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FICO Score 9: Paid vs Unpaid Collections

90 percent of lenders still use FICO scores in some way when assessing your risk as a borrower. So if you have any interest in ever getting approved for a high limit credit card, auto loan, or a mortgage, it's a wise financial move to know where your FICO scores stand and what you can do to improve them.

Ask Creditnet: How Many Credit Cards Should I Have?

Colorful credit cards Dear Creditnet: What is a good number of credit cards to have in order to optimize my FICO credit scores? Is it possible to have too few or too many credit cards? - Jenny from UT

Ask Creditnet: This Credit Card Isn't Mine - What Should I Do?

Dear Creditnet: I just pulled my credit report and found out I have a credit card for $1,000, but I never applied for this card. What should I do?

The Lucky 7's of Credit: How to Keep Your Credit Score Above 700

Lights flashing, adrenaline flowing, the scrolling triple 7's rewarding you with the jackpot of a lifetime; who in the world hasn’t dreamed of striking it big in Vegas? You could finally go on that vacation to paradise, pay off your home, or maybe even help support your family for generations to come. But those lucky 7's don’t have to be confined to Vegas.  In fact, one of the most important 7's you should be shooting for is a credit score of 700 or higher.  It may not reward you with cash jackpot worth millions, but obtaining a credit score above 700 will certainly open the door to more desirable credit cards with rewards0% interest credit cards, mortgages, auto loans, and other credit products that will save you thousands in interest during your lifetime. 

Debit vs Credit: A Cage Match

Upon entering the ring, the debit card and the credit card look pretty evenly matched. They are the same size and the same shape. Their functions are also similar: electronically transferring money from one owner to another. But when pitted against each other in a head-to-head match, who will come out on top?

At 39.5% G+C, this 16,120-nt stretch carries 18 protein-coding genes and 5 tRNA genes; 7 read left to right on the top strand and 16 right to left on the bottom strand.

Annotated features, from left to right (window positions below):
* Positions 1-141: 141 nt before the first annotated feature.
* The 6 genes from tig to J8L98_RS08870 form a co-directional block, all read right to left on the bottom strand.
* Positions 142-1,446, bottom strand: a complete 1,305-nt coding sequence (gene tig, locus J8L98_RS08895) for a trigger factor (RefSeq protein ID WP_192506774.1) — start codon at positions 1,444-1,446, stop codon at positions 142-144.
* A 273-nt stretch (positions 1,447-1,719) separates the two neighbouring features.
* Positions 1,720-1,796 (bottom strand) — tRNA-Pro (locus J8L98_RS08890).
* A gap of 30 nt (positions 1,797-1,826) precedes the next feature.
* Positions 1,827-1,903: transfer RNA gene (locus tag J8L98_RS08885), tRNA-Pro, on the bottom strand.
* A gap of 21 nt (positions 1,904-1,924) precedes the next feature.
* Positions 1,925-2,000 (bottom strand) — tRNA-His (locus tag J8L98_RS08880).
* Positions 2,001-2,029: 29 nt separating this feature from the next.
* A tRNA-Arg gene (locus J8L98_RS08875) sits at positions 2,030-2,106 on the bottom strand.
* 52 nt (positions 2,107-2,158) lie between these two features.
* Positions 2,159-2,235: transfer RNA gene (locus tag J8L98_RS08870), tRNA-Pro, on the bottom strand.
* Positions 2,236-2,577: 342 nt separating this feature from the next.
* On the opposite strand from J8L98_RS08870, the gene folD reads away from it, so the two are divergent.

Capital One Spark Miles for Business Review

The Capital One® Venture Rewards Card has been a popular credit card ever since it hit the market years ago with its "100,000 Match Your Miles promotion". While that amazing promo offer didn't last as long as we all would have liked, the card itself continues to be a favorite among travel rewards junkies searching for ways to rack up serious miles.

Will Paying A Collection in Full Improve Credit Scores?

Will paying a collection account off in full improve one's credit scores?

I feel like I've answered this question hundreds of times over the past 8 years as I've moderated our Credit Talk Forum. But when I was asked the same question last week by a close friend, it once again reminded me just how confused the average consumer remains regarding collections and how they affect credit scores.

Ask Creditnet: Will Paying a Cell Phone Bill Improve Credit Scores?

Dear Creditnet: I just got a new cell phone and the salesperson mentioned that paying my bill on time each month will help improve my credit. Is this true? If so, will the new cell phone bill have the same type of positive effect on my credit scores as my student credit cards and student loans? - Sandra L. from CA

Ask Creditnet: Help! My Corporate Credit Card is in Collections

Dear Creditnet: I'm currently receiving collection notices from American Express for an unpaid balance on an old corporate credit card. I left the company where I had this card in late 2011. I have combed through all my Amex bills, corporate expense reports and reimbursements, but I've been unable to find any unpaid charges on the card. In addition, because the card was in my name and I incurred all the charges, my former employer takes no responsibility for the unpaid balance even though the charges were made solely for work purposes. Will this affect my personal credit? What should I do now?

Disputing Errors On Credit Reports: How to Think Outside the Box

According to a report released by the Federal Trade Commission in 2013, 21 percent of American consumers have errors on their credit reports. And since the major credit reporting bureaus track the credit histories of roughly 200 million Americans, that means we can estimate some 42 million of us have errors on our credit reports. That’s a lot of errors!

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